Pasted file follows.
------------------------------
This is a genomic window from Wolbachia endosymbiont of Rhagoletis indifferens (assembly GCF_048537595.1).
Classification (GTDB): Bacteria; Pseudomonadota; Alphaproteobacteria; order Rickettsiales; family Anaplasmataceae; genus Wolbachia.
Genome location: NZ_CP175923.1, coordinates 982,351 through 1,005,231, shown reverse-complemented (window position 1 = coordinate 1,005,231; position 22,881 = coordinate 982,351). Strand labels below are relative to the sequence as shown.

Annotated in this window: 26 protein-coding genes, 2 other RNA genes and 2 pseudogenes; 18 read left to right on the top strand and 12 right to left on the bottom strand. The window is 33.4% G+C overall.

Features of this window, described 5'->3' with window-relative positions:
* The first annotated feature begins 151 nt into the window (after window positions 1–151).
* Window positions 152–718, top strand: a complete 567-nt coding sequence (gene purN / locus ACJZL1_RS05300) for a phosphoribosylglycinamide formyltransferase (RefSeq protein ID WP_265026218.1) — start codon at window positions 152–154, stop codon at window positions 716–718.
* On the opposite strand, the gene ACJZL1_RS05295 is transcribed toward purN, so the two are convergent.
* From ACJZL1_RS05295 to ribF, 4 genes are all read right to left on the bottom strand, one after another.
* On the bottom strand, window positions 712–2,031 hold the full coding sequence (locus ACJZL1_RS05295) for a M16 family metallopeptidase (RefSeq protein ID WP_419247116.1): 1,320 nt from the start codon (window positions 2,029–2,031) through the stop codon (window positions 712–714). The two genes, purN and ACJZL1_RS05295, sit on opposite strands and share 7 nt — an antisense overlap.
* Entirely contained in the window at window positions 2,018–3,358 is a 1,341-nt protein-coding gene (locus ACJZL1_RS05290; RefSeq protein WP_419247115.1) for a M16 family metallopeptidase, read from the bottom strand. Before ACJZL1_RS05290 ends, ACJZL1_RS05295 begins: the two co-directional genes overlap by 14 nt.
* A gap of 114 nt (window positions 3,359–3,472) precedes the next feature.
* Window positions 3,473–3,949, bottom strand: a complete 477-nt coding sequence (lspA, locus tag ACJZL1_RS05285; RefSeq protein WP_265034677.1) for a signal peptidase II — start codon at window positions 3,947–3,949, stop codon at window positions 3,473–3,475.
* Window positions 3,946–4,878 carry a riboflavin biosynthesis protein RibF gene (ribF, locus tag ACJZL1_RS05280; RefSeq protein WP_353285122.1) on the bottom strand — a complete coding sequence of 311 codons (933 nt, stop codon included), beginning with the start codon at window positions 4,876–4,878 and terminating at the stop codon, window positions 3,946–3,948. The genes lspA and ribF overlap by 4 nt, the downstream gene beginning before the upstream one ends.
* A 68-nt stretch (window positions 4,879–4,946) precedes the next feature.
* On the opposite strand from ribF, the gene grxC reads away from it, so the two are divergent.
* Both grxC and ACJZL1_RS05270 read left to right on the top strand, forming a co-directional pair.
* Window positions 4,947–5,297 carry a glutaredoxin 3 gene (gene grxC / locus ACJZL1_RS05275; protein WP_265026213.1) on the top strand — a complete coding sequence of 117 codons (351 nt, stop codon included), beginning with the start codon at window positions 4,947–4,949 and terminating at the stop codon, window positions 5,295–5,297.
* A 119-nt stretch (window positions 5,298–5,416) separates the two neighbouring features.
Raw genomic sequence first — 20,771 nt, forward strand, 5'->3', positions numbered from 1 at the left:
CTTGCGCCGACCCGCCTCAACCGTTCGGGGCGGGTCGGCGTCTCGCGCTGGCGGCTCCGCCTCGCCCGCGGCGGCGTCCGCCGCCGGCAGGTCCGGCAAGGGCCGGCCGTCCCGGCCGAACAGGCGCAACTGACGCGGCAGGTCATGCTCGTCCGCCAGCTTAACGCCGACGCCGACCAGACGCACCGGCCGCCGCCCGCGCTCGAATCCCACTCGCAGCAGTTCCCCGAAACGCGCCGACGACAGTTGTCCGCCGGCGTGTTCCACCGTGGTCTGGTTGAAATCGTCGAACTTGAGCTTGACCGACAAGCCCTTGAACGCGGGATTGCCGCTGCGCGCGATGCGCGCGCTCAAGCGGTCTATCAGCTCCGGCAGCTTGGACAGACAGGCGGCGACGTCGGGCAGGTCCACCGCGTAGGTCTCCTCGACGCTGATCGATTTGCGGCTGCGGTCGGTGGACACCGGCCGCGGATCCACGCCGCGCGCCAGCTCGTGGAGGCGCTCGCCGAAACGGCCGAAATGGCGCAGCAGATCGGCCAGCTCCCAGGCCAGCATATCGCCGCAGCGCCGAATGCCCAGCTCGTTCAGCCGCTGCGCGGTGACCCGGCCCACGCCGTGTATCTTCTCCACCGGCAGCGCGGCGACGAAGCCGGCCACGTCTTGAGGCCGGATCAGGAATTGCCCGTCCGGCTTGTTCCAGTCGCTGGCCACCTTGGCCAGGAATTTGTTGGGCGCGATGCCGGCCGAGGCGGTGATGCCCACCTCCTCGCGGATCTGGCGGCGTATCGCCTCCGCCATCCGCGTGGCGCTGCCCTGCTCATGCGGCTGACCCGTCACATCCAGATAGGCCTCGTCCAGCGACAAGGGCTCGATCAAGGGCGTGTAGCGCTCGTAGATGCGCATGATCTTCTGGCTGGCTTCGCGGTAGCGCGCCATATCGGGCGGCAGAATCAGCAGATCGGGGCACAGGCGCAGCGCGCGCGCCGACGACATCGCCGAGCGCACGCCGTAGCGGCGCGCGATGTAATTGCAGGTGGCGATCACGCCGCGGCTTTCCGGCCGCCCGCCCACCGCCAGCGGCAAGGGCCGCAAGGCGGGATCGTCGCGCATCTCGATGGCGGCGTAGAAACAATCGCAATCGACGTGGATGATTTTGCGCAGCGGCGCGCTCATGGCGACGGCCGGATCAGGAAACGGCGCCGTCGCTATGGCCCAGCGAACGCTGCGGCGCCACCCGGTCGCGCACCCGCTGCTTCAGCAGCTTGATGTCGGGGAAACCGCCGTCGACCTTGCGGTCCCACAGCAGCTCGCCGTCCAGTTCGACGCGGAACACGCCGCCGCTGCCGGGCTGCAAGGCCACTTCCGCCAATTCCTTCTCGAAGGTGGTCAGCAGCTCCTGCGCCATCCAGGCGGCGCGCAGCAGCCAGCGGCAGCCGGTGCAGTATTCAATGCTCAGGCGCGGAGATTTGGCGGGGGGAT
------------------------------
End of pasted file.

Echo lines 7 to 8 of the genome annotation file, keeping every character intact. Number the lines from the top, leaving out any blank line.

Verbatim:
* Window positions 152–718, top strand: a complete 567-nt coding sequence (gene purN / locus ACJZL1_RS05300) for a phosphoribosylglycinamide formyltransferase (RefSeq protein ID WP_265026218.1) — start codon at window positions 152–154, stop codon at window positions 716–718.
* On the opposite strand, the gene ACJZL1_RS05295 is transcribed toward purN, so the two are convergent.